Those observations supplied an adequate reason for the limited detention which occurred in the case at bench. Circumstances short of probable cause to arrest support a temporary detention of a person for questioning when they are such as to indicate to a reasonable police officer that some out of the ordinary activity related to crime has occurred and that the person has a connection with it. (People v. Manis, 268 Cal.App.2d 653, 659, 74 Cal.Rptr. 423.) Here Officer Zink had seen defendant drive off from the scene of a burglary in the company of other persons in other automobiles, one of which contained loot taken in the crime. About three weeks later he observed defendant in the same car from which she had left the burglary scene again in the immediate vicinity of the burglarized store. The time was in the small hours of the morning. Defendant was driving in company with the pickup truck that had also accompanied her car and the other vehicle leaving the site of the crime. From those unusual circumstances the trial court could properly find that a reasonable police officer could conclude that defendant had some connection with the burglary either as a witness or a suspect.
The trial court could properly find, also, that the detention was not unduly prolonged while Zink determined if warrants naming defendant were outstanding. Three lines of cases have developed discussing police checks for outstanding warrants in the course of temporary detention. Two sets of decisions dealing with detention for minor traffic violations or similar minor violations of law are possibly in conflict. One group of cases declares that a prolongation of the detention while a check is made to determine outstanding warrants is unreasonable. (See e.g., Willett v. Superior Court, 2 Cal.App.3d 555, 83 Cal.Rptr. 22; Pendergraft v. Superior Court, 15 Cal.App.3d 237, 242, 93 Cal.Rptr. 155; see also, People v. Grace, 32 Cal.App.3d 447, 108 Cal.Rptr. 66.) Another group of decisions declares that a short detention while the officer checks for outstanding warrants is justified regardless of the minor nature of the offense for which the person is detained. (See e.g., People v. Bremmer, 30 Cal.App.3d 1058, 1061—1062, 106 Cal.Rptr. 797; People v. Gilliam, 41 Cal.App.3d 181, 188, 116 Cal.Rptr. 317.) Still a third line of cases justifies the prolongation of a detention to check for outstanding warrants where the detention is related to a more serious offense or under more suspicious circumstances. (Carpio v. Superior Court, 19 Cal.App.3d 790, 793, 97 Cal.Rptr. 186, speed, evasive conduct, and temporary driver's license raised suspicion that warrants might be outstanding; People v. Wickers, 24 Cal.App.3d 12, 14—16, 100 Cal.Rptr. 732, robbery; People v. Junious, 30 Cal.App.3d 432, 437—438, 106 Cal.Rptr. 344, narcotic activity near school.)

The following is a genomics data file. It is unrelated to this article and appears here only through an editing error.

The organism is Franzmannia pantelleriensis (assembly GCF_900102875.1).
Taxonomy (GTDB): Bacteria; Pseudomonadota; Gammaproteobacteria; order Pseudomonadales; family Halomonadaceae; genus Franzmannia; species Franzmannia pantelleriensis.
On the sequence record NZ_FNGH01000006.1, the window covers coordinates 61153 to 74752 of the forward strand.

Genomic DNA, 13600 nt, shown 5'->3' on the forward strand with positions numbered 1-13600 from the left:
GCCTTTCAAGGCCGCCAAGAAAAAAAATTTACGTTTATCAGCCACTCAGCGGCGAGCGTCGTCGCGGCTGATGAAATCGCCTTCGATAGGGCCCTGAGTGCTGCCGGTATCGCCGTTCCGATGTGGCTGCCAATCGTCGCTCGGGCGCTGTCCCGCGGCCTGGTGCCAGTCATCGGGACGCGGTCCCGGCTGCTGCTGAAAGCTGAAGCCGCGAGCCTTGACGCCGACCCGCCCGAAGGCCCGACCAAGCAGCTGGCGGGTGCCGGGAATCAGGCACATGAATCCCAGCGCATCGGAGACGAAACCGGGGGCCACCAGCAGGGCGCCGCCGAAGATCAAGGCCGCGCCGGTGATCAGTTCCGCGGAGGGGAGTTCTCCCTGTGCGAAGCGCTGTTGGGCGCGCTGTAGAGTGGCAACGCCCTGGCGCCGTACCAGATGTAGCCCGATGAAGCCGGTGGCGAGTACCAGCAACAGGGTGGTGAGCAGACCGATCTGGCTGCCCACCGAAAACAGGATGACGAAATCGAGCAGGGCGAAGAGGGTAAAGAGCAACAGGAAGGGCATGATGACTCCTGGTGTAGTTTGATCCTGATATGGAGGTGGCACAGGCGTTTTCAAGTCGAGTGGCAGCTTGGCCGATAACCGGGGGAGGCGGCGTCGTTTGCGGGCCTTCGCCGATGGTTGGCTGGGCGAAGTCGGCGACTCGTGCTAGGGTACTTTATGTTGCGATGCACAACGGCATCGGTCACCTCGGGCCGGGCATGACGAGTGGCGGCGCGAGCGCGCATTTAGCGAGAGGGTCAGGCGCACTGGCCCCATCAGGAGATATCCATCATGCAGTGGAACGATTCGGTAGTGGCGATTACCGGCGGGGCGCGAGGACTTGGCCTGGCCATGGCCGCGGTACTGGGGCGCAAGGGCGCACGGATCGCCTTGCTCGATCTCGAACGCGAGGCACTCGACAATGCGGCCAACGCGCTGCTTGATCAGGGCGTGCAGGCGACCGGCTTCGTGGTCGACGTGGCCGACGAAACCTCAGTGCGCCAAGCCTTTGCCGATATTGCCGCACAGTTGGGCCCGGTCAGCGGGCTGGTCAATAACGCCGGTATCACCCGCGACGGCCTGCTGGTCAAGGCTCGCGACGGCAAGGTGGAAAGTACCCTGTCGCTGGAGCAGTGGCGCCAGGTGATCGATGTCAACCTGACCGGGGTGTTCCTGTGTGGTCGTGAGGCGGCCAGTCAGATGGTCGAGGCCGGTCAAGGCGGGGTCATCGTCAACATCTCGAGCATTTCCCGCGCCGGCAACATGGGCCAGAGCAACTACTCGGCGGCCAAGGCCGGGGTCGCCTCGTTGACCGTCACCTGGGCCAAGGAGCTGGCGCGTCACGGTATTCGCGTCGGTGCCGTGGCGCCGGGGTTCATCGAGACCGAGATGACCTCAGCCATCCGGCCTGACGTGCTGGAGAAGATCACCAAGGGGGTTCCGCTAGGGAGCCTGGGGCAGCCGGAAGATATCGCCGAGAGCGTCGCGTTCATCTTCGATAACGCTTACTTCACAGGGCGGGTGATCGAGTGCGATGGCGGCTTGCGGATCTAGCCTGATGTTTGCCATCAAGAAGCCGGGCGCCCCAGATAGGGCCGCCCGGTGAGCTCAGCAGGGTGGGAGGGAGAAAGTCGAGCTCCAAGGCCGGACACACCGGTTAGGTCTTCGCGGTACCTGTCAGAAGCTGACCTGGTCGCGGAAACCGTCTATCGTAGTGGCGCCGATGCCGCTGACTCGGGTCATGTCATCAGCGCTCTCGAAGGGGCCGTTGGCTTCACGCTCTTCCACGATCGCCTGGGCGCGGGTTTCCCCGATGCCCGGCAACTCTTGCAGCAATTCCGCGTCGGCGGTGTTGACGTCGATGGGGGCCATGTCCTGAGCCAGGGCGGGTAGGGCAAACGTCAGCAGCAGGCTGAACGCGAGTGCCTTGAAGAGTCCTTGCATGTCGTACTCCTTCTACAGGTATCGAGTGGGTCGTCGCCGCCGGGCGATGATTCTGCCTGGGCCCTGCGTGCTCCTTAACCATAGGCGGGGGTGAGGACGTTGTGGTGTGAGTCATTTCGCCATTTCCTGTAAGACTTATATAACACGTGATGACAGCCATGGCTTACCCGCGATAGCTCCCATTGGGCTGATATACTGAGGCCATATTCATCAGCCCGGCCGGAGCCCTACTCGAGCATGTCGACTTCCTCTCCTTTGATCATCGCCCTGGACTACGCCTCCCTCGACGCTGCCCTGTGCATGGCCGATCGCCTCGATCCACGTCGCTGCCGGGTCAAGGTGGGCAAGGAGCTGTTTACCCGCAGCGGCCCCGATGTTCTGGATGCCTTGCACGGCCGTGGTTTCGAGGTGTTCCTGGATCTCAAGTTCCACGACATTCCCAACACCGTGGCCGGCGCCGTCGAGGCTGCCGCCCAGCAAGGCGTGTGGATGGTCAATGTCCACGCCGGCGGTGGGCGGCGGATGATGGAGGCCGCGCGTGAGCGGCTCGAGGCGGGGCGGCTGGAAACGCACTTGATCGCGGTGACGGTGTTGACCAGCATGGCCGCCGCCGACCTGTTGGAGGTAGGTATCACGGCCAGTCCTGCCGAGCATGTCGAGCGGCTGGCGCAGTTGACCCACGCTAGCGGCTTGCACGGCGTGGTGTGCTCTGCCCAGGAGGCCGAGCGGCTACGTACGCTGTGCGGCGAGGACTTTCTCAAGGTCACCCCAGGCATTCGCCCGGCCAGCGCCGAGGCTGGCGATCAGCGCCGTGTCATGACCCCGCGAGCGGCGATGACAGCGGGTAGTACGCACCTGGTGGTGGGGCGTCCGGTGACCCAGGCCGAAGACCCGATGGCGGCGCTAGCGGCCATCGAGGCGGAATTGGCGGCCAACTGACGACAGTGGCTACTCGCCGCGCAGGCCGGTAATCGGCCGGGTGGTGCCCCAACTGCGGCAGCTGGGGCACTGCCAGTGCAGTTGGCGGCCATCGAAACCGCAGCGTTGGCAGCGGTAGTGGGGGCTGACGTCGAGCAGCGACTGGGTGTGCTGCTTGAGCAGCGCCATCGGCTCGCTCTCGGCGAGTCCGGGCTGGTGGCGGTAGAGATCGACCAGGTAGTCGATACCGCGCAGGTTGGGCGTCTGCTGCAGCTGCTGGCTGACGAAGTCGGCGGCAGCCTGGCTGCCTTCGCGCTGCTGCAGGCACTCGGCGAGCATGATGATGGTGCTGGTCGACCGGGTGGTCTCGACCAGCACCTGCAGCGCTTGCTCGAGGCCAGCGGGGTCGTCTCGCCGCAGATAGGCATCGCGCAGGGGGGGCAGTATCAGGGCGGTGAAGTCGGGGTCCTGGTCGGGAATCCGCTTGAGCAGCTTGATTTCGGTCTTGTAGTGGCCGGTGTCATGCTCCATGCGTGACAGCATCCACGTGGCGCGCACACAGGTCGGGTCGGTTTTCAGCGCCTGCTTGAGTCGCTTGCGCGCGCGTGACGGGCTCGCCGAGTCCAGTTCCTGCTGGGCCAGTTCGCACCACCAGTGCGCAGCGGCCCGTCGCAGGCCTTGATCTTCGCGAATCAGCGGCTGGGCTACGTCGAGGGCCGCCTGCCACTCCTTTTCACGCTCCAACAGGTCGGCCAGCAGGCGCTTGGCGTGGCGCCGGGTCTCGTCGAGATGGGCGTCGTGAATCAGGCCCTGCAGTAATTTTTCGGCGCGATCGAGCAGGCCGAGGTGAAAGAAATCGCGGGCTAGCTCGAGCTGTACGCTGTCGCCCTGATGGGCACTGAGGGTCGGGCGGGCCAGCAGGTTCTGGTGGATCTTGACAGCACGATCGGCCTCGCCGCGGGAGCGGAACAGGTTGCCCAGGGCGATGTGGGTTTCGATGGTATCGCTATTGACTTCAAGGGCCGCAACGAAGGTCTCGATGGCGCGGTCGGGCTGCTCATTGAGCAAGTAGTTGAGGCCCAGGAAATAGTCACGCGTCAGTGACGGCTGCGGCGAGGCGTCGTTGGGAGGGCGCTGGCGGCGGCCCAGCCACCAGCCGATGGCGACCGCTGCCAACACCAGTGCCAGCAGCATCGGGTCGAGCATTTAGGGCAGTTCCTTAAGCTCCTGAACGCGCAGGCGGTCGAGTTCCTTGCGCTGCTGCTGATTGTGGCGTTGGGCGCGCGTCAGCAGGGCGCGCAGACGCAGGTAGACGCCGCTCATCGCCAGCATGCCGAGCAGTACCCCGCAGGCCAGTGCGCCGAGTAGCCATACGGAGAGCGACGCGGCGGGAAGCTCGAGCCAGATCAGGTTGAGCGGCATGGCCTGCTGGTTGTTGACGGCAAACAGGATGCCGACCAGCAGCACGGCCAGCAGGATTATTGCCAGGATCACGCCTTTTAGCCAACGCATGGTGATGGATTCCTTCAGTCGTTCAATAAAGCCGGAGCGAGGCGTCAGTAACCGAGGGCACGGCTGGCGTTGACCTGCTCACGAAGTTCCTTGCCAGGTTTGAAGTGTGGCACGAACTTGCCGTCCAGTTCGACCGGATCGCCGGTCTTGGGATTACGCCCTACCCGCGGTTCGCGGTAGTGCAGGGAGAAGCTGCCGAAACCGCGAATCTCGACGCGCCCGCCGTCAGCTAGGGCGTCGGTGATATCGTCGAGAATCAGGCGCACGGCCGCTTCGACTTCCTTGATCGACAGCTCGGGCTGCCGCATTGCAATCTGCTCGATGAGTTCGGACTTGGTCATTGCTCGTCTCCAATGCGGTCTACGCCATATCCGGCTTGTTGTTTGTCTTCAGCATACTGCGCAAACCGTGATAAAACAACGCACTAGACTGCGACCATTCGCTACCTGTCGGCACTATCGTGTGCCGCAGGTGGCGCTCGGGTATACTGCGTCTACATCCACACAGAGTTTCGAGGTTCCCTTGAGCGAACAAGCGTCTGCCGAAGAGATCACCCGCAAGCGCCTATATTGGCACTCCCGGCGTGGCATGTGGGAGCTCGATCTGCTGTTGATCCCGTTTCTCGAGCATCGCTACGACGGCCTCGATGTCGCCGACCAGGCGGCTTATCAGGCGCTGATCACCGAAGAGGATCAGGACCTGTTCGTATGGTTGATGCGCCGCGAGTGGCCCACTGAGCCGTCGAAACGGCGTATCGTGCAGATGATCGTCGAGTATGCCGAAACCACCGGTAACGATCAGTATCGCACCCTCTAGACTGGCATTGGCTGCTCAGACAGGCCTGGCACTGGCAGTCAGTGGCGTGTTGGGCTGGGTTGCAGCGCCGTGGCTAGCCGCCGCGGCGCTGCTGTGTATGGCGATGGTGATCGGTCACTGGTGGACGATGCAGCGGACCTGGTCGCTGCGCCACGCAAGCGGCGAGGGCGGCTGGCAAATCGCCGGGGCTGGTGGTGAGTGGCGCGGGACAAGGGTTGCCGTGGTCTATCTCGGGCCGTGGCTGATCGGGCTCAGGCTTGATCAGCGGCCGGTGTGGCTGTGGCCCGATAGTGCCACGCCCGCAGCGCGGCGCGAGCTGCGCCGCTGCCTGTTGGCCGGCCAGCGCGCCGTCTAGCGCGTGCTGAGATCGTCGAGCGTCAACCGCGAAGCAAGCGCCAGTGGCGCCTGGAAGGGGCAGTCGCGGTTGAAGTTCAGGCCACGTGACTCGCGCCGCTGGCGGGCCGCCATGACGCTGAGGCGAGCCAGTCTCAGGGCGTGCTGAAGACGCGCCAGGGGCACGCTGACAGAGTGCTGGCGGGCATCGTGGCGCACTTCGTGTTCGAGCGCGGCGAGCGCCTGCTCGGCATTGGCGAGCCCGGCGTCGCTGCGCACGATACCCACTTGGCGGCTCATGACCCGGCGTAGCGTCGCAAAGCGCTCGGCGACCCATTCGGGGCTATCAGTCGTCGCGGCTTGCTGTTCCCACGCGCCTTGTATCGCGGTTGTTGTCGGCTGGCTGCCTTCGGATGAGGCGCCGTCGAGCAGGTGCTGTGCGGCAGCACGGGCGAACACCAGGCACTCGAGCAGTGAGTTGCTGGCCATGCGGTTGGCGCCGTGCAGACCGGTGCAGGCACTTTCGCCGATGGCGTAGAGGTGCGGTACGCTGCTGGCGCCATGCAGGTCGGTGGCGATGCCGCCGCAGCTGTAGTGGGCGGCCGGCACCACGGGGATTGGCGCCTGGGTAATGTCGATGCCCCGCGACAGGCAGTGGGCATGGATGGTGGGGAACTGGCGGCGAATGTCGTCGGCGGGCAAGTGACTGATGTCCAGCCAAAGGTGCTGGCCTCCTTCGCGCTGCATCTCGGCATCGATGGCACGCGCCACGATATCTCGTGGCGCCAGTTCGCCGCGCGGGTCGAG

We need not attempt the perhaps vain effort to reconcile the first two groups of cases. The case at bench falls within those of the third category permitting prolongation of a detention for the purposes of checking for outstanding warrants where the detention relates to a serious offense or is under more suspicious circumstances than the typical stop for a traffic violation. Here the detention related to investigation of a burglary.
Temporary detention for questioning is constitutionally valid only where the legitimate governmental interest in the prevention and detection of crime outweighs the limited intrusion upon individual liberty incident to a particular temporary detention. (Terry v. Ohio, 392 U.S. 1, 22—23, 88 S.Ct. 1868, 20 L.Ed.2d 889; see also, United States v. Calandra, 414 U.S. 338, 94 S.Ct. 613, 38 L.Ed.2d 561.) The more serious the crime under investigation, the greater the governmental interest in its prevention and detection. Where the governmental interest is greater it will overbalance a greater intrusion upon the freedom of the individual. Thus, while conceivably the governmental interest in preventing violations of the traffic law may not justify prolongation of a detention to determine whether warrants are outstanding, the governmental interest in preventing burglary and in detecting those who have committed the crime justifies the intrusion. (See People v. Gale, 9 Cal.3d 788, 797—799, 108 Cal.Rptr. 852, 511 P.2d 1204.)
Defendant's contention that she was not afforded an opportunity to post bail and thereby avoid the process of booking which led to the discovery of the marijuana files in the face of the record. Defendant was told what the bail would be. She said she did not have the funds to post it.
The judgment (order of probation) is affirmed.
THOMPSON, Associate Justice.
WOOD, P.J., and LILLIE, J., concur.